If you’re a man experiencing problems in bed, you may want to get checked for underlying thyroid conditions, suggest two new studies published in the Journal of Clinical Endocrinology and Metabolism (JCEM).
David Samadi, MD, a urologist at New York City’sLenox Hill Hospital, recently discussed the findings—which show both hypothyroidism and hyperthyroidism may increase men’s risk for a variety of sexual problems, including erectile dysfunction, low libido and issues with ejaculation—in his regular column in the Queens Gazette.
Thyroid disorders occur when the body’s thyroid gland, a small organ located in the front of the neck that regulates bodily functions, such as metabolism, body temperature, heart rate and blood pressure, doesn’t work properly.
An underactive thyroid (known as hypothyroidism) is unable to produce enough thyroid hormones, which can cause fatigue, sensitivity to cold and weight gain. Conversely, an overactive thyroid (hyperthyroidism) makes too much thyroid hormones and triggers anxiety, a fast heartbeat and sudden weight loss. Researchers conducted studies on both disorders to determine how they affected men’s sexual health.
The first study involved 48 adult men: 34 had hyperthyroidism, and 14 had hypothyroidism. Scientists evaluated each of the participants twice for a variety of sexual problems, including low libido, erectile dysfunction (ED), premature ejaculation and delayed ejaculation. First, researchers assessed the men while they were symptomatic and again eight to 16 weeks after their hormone levels had returned to normal levels.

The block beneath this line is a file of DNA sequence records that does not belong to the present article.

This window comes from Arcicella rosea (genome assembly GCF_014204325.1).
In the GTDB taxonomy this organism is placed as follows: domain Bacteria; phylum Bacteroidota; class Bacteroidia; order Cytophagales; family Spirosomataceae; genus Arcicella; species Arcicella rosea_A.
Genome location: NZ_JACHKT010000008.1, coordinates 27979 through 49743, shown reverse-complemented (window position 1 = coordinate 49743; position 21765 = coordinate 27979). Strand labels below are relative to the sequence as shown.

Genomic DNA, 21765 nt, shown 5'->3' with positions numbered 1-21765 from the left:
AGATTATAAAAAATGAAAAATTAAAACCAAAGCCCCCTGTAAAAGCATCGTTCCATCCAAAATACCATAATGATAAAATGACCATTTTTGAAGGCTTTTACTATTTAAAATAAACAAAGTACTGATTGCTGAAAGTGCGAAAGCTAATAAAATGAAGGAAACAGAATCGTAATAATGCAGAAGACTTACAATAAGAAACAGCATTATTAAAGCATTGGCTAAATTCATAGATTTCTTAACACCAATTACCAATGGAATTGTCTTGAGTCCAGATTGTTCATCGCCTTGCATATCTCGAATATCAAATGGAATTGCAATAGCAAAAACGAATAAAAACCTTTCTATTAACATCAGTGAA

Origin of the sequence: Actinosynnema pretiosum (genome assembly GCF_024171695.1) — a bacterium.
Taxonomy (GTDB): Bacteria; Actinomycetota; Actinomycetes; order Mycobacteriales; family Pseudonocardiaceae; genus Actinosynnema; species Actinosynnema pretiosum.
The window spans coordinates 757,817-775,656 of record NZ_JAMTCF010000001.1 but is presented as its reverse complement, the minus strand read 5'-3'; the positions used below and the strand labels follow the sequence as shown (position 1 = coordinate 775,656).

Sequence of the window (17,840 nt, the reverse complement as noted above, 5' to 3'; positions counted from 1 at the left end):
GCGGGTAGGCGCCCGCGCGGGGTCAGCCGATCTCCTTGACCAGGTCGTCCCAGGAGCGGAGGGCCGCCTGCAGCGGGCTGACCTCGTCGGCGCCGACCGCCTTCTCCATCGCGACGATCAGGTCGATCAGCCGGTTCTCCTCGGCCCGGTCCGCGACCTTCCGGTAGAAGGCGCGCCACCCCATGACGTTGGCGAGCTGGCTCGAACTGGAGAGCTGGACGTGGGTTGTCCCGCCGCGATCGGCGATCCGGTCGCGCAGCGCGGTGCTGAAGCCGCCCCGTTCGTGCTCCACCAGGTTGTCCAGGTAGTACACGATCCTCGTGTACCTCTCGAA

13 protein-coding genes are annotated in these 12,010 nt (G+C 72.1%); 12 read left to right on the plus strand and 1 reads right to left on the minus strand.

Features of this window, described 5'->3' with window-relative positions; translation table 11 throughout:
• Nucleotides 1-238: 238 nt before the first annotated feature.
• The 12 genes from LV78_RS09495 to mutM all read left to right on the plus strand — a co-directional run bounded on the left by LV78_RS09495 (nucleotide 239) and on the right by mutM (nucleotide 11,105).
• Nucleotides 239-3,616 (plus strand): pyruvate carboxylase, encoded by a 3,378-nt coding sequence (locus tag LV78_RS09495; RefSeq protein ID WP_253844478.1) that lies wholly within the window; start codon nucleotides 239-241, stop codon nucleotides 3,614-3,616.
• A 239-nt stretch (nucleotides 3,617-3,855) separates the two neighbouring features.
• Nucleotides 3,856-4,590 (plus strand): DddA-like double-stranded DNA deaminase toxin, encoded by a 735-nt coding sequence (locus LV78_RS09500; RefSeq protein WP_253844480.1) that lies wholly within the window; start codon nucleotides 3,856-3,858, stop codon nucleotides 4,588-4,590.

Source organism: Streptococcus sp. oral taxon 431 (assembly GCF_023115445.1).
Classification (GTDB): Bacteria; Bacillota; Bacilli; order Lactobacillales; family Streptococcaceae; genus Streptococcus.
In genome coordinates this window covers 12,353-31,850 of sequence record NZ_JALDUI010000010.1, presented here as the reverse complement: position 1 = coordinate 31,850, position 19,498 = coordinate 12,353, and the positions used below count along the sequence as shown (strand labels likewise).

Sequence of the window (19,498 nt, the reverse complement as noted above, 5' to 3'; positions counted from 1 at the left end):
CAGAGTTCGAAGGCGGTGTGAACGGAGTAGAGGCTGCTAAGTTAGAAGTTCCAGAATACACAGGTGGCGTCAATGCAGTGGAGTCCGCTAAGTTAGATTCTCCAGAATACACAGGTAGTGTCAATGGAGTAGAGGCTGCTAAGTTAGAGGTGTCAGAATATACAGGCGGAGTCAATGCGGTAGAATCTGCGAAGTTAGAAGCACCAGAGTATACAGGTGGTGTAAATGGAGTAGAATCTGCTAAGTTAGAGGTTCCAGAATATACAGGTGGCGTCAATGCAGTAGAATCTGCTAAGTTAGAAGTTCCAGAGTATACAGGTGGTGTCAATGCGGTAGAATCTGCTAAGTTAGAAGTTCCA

Findings showed that roughly two thirds (64.3 percent) of the men with hypothyroidism experienced low sex drive, delayed ejaculation and ED. Meanwhile, men with hyperthyroidism tended to develop the opposite problem: Fifty percent reported premature ejaculation. A second study also published in JCEM reported that 79 percent of men with either thyroid disorder showed some level of ED.
But there is good news. According to researchers, getting the proper diagnosis and treatment for the illnesses can help normalize thyroid function and reverse most sexual symptoms in men. (Patience is required, however, as this process could take up to six months for men with dysfunctional thyroids.)
Samadi suggested that men with these disorders watch for sex problems. Additionally, he recommended that men who experience chronic episodes of sexual dysfunction consider getting screened for an underlying thyroid condition.
Think you might have a hormone-related sex issue? Click here to learn more about hyperthyroidism and available treatments for the illness.